POST Entry-Level Dispatcher Selection Test Battery

EXAMINEE GUIDE

[This guide for the California entry-level dispatcher test was written by the California Highway Patrol and posted on their Web site to assist candidates in preparing for the test. We have added some comments in brackets.]

What the Tests Measure: The POST Entry-Level Dispatcher Selection Test Battery was designed to measure your aptitude for performing public safety dispatcher work. The tests measure general abilities that are normally developed over an extended period of time. They are not designed to measure job-specific knowledge or skills that are taught in training. The abilities measured by the tests are summarized below.

Abilities Measured by the POST Entry-Level Dispatcher Selection Test Battery

Verbal Ability: the ability to read and listen to information and identify facts and draw conclusions; and the ability to write clearly.

Reasoning: the ability to apply general rules to specific problems to attain logical answers; and the ability to correctly follow rules to arrange things or actions in a certain order.

Memory: the ability to store and retrieve facts, details, and other information.

Perceptual Ability: the ability to quickly and accurately compare letters and numbers presented orally and in written form; and the ability to shift back and forth between two or more sources of information, both written and orally imparted, in performing a task.

Basis for the Tests: The abilities measured by the tests were identified in a statewide job analysis as being both essential for successful performance of dispatcher duties throughout California and necessary for entry-level candidates to possess before hire. The tests were constructed through an extensive process that included: review by job experts, experimental testing of over 1,000 job applicants and incumbent dispatchers, and validation research which has established that scores on the Battery are predictive of both training proficiency and job success.

Test Formats: The Battery is comprised of 11 brief tests. Each test is administered with its own set of instructions and is timed separately. The tests range from about 5 minutes to 15 minutes each. The entire Battery takes about 2-1/2 to 3 hours, including a short break.

Six of the tests use a traditional paper-and-pencil, multiple-choice format. The remaining five tests require that you listen to information and then answer multiple-choice questions contained in a test booklet. Some of the tests require that you take notes while information is being presented. However, your notes will not be scored. Only your final answers marked on your answer sheet will be scored, so you may abbreviate your notes in any manner. Some of the tests are given with very short time limits, where speed of response is important. You should not be alarmed or discouraged if you are sometimes unable to keep up with the rapid pace of the speeded tests --they are designed to test your limits by working up to a pace where no one can keep up.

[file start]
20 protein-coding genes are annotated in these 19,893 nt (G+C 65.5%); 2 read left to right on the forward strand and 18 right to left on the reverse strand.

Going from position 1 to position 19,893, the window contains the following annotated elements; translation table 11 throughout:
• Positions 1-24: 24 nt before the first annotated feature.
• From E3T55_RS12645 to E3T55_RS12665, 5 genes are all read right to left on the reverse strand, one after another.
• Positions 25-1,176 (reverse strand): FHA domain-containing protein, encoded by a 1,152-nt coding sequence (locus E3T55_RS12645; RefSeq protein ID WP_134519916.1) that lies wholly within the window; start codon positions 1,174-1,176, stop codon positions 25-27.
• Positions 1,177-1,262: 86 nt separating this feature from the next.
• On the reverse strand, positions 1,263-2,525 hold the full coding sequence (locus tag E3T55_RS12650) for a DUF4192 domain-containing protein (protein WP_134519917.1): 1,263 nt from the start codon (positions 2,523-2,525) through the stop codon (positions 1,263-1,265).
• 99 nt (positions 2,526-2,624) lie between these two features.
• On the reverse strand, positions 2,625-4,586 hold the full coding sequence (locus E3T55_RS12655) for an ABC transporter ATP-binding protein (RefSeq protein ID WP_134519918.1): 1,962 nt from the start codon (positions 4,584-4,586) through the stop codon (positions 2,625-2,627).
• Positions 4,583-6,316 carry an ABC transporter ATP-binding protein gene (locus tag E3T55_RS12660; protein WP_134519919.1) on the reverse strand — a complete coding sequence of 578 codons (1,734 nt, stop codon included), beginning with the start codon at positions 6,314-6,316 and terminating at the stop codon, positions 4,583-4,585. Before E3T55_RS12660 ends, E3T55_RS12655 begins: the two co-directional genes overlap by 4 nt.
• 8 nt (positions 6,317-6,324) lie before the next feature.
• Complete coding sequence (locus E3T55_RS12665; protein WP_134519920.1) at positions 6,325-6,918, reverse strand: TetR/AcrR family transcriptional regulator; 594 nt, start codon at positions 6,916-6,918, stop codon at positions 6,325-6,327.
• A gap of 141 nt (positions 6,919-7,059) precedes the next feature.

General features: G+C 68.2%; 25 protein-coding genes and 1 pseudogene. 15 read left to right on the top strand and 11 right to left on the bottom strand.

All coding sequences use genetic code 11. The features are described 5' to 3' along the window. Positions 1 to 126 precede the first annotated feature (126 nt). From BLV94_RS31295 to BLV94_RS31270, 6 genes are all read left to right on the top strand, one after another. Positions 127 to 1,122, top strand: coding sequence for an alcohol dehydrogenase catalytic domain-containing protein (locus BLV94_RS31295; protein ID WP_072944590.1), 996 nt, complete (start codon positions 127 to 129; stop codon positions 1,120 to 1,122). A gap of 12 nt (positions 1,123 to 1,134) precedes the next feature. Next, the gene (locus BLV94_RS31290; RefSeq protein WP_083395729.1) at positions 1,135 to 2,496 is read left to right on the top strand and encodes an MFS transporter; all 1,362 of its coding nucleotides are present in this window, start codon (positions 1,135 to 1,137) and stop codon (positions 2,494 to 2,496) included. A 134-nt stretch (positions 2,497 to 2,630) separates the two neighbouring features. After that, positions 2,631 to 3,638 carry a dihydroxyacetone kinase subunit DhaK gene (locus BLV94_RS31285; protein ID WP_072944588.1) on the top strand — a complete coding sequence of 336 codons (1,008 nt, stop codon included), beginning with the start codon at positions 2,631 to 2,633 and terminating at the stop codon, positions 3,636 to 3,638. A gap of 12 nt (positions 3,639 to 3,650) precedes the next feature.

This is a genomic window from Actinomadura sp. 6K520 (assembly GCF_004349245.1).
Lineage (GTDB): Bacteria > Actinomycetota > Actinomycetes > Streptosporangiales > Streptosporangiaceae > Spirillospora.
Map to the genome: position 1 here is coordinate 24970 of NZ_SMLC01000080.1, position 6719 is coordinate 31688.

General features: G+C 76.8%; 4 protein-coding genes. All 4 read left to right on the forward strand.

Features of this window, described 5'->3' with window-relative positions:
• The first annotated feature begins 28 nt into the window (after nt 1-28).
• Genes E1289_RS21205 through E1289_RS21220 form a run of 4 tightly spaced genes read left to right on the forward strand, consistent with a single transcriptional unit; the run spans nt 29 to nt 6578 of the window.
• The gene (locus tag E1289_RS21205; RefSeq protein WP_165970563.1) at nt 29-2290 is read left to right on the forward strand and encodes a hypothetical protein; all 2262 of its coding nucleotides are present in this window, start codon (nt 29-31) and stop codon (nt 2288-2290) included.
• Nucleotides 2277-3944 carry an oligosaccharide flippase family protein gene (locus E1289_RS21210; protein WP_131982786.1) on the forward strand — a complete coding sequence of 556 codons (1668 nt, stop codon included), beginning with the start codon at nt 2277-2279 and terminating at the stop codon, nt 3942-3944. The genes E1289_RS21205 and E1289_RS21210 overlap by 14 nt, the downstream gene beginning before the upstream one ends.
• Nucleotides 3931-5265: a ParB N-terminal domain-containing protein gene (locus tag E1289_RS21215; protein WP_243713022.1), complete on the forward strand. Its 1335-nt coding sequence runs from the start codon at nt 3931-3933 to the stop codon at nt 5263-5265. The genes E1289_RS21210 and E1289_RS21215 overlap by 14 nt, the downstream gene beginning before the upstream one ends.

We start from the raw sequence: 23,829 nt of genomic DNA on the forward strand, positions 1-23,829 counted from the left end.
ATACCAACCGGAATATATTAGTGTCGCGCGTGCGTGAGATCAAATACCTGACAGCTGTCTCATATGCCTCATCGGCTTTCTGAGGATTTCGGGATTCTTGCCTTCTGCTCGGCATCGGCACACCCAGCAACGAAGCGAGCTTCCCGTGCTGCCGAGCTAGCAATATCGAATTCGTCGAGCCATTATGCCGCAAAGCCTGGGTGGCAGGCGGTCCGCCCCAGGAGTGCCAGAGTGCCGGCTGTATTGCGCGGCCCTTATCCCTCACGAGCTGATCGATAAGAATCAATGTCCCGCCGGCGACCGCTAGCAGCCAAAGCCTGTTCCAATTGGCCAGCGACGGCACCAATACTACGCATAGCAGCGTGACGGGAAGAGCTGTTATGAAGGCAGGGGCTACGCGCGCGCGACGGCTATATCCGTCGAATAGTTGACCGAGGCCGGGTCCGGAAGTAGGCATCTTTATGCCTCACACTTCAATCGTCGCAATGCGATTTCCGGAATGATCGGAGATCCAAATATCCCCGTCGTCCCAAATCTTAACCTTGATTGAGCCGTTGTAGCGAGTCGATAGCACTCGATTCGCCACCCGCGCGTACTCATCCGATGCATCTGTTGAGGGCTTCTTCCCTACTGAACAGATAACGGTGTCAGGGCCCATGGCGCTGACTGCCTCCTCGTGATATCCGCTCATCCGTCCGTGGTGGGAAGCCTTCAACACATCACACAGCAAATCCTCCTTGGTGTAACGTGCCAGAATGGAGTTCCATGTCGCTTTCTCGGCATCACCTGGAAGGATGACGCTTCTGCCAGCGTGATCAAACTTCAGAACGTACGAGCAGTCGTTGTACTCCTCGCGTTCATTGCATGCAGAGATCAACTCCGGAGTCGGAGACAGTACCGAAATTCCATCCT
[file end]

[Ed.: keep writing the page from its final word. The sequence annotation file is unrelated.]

Descriptions of the test formats and sample test questions are included in this Guide. Please note that the examples are simplified versions of the actual test and are shown for illustrative purposes only.

Preparing for the Test: Because the tests measure general abilities, there is no study guide or reading list for this test. It is recommended that you familiarize yourself with the test formats shown in the attachment, however, it is not mandatory as the tests will be reviewed at the testing session. If you are not accustomed to test-taking in general, or if you tend to get tense in testing situations, you may find it helpful to practice doing activities similar to those described in the attachment. All necessary materials will be supplied for this test. You only need to bring two #2 pencils.

Taking the Test: When answering the test questions, keep in mind that there is no advantage to guessing at random. A fraction of a point will be subtracted from your test score for each wrong answer. Leaving an item blank will not count towards or against your score. A general strategy for taking this test, like most other tests, is to first answer those questions that you can respond to quickly and then go back to the items that you find difficult to answer. Each of the items within a test counts the same towards your score on that particular test so you are not required to answer the questions in the order that they appear.